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Lick of Fire

Marnie Maguire


My mother died beneath the ice on Red Leaf Lake on my sixteenth birthday. I watched from the cellar, where my mother kept me if I was unruly. It wasn’t like the scary Carrie movie (though it was the seventies): the fanatical mother locks her daughter in a closet to pray for forgiveness. My mother wasn’t religious. If she was fanatical about suppressing my manic-depressive symptoms, she executed her home remedies with calm and steady rational explanations: manic-depressive episodes had been my father’s undoing; it would not be the undoing of me; I would go to the cellar, where there were no distractions or stimulations to ignite my brain; I would sew because the steady rhythm of the needle would soothe me while providing a skill for a humble, but dependable vocation. 

Decades later, while I step through the burnt debris of my childhood home, I know she fed me half-truths. That day, on my birthday, I was intuitively aware that the other half contained a lot of lies to protect her more than me. On that particular day, I didn’t want to be fixed. I wanted to be me completely. I refused to touch the cold, industrial sewing machine. Instead, I stared out the window in stunned amazement at the fire licking its way up my mother’s pants legs while she ran toward the lake. 



When my daughter, Vegas, returned to the burnt carcass of our home, I took form of a very red cardinal and flapped myself around her, an erratic heart, singing sheer happiness that she had come back after all these years. But my daughter was not conversant with the language of spirits. 

Dead, I could not sustain form in the bird for very long. Within seconds, my spirit fell away from the red bird. I dissolved back into my invisible death, where I could not chirp nor speak nor request her forgiveness. I could only watch her from the mangled, tangled caves of upturned trees, where I existed forever within the foundation of everything: nestled in the softness of the lakeshore, hidden amongst the worms and centipedes, asleep in the deep veins of the earth's crevices. I became the entangled roots of the eldest trees. I touched her feet with my ancient fingers. I shadowed her with my new born leaves.



It was an awful name to give a child. My mother realized this almost immediately once the euphoria of a newborn baby gave way to diapers, feedings and lack of sleep. But it was too late. The papers had already been sent, and my impulsive, large, outlandish father genuinely loved the name.

In Spanish countries, where most words sound warm, spicy and floral, Vegas means fertile meadow. For astronomy buffs, it is the fifth brightest star in the night sky. But we were not Spanish. In our tired, working class neighborhood, we did not know anyone Spanish either. During the shadowy eclipse of my early childhood, I did not once meet a kind-hearted astronomer who patted my head and said, “Oh, how lovely!” after asking, “What is your name, little girl?”

In the tiny, square, war-time bungalow world where I lived, “Vegas” meant neon lights, slot machines and scantily-clad women wearing brassieres with beads twirling from the ends of their nipples. It meant somewhere far away and sinful. It meant sex for the taking. People looked away in disgust when I told them my name as if I, a small child, was sinful. My mother tried to convince me that it was disgust for my father, not for me. But I knew, even then, that I was just like him, that we had the same unyielding rise of energy that could ignite a room while burn others out completely. Even as a child, I understood the exasperation and exhaustion in my mother’s eyes. I knew it was there because of him and me.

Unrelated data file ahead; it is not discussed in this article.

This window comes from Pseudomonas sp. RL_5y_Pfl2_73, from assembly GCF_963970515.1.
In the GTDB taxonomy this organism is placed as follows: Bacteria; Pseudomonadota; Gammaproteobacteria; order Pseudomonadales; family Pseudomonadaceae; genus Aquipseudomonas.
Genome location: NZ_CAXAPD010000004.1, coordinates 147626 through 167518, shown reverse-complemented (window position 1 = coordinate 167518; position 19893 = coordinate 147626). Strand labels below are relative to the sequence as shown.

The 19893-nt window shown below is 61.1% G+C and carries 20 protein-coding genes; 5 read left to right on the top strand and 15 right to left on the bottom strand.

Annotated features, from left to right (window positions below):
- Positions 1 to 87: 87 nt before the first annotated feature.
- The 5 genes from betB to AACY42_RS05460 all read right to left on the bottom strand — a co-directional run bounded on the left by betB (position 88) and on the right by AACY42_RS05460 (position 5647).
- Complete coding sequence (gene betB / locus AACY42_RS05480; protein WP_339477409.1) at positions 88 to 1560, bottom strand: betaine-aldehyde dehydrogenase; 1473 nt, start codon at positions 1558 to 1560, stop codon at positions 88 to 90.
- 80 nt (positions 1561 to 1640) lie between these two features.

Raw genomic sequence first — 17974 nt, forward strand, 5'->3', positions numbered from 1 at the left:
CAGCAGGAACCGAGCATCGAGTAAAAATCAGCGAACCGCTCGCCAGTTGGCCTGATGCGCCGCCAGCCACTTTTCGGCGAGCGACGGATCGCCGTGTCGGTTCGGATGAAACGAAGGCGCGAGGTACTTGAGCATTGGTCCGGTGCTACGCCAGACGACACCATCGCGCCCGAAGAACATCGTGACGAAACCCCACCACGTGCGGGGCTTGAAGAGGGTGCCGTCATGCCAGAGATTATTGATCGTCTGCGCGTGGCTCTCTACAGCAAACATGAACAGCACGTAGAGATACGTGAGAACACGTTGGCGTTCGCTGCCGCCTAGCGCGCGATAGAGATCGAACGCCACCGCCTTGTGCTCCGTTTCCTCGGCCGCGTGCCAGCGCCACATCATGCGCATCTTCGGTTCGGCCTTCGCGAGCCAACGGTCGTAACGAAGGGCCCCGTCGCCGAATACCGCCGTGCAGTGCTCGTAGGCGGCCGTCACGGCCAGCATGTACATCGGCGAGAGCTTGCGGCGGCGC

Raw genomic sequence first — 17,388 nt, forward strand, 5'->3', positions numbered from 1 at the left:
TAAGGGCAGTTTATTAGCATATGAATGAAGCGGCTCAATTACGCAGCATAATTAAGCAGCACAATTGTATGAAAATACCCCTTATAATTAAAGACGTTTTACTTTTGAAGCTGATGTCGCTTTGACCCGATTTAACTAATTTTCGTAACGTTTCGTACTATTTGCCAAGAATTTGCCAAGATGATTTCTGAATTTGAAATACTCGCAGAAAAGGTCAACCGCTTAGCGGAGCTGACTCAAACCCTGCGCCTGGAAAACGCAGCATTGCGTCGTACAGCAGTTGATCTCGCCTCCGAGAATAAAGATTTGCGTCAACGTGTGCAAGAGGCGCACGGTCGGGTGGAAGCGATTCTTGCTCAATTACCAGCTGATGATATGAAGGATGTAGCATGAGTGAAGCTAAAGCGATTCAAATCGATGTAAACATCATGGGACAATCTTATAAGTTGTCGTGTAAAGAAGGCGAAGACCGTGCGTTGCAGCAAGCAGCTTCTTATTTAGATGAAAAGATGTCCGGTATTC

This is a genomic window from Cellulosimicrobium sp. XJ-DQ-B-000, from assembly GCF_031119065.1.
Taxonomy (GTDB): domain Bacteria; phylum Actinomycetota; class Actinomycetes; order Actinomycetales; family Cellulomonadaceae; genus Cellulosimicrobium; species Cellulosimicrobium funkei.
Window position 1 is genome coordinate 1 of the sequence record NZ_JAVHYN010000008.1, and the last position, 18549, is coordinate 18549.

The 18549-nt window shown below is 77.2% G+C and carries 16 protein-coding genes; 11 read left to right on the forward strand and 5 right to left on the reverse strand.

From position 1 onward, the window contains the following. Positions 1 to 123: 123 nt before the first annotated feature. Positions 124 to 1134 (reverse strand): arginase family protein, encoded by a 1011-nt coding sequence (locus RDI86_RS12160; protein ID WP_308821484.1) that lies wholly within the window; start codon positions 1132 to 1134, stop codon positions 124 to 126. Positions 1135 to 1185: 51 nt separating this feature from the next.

It was not until after my father’s death, when my mother moved us to a town surrounded, fittingly enough, by endless meadow did she try to change my name to Vee. I refused it. If you look it up in a baby-name dictionary, it means absolutely nothing. 

He named me.  She tried to erase me. 

She kept me hidden among the flattest, most fertile farms in the province, where at night, the stars shone bright with undiluted irony over my complete invisibility. 



The man I had loved the most loved had nicks in his fingers, chunks missing at the joints. Oil and blood had sunk permanently down to the moon of his nails. All day he stuck his hands into the jagged mouths of automobiles, and would take them out in the evening, eaten alive by the engines. When he closed the shop, his energy would eat the streets looking for excitement. He’d arrive at the factory where I was a seamstress, knock his scabbed fist on the window by my station, then shadow box, his broad shoulders shifting to the left, to the right before he curled one in to a sudden hook at the window, “Punch the clock, pretty lady!” he’d say. “The Legion awaits us!”

 At the Legion, with the other returned soldiers, he was the largest in stature and in personality. All eyes were on his swing dance moves, his beers and cheers and jokes, and then a rapid delivery of knuckle sandwiches to anyone who was mouthy enough to give him lip. He loved to fight. While my new husband bloodied other men’s faces, broadcast of the night’s hockey game would sound from the radio behind the bar. I was his war bride, new to this country. I was accustomed to unexpected explosions and the deadly silence after a blitz. In Canada, I thought Saturday night fistfights were just the hurly burly Canadian way. Because he always won his battles, it made me feel safe.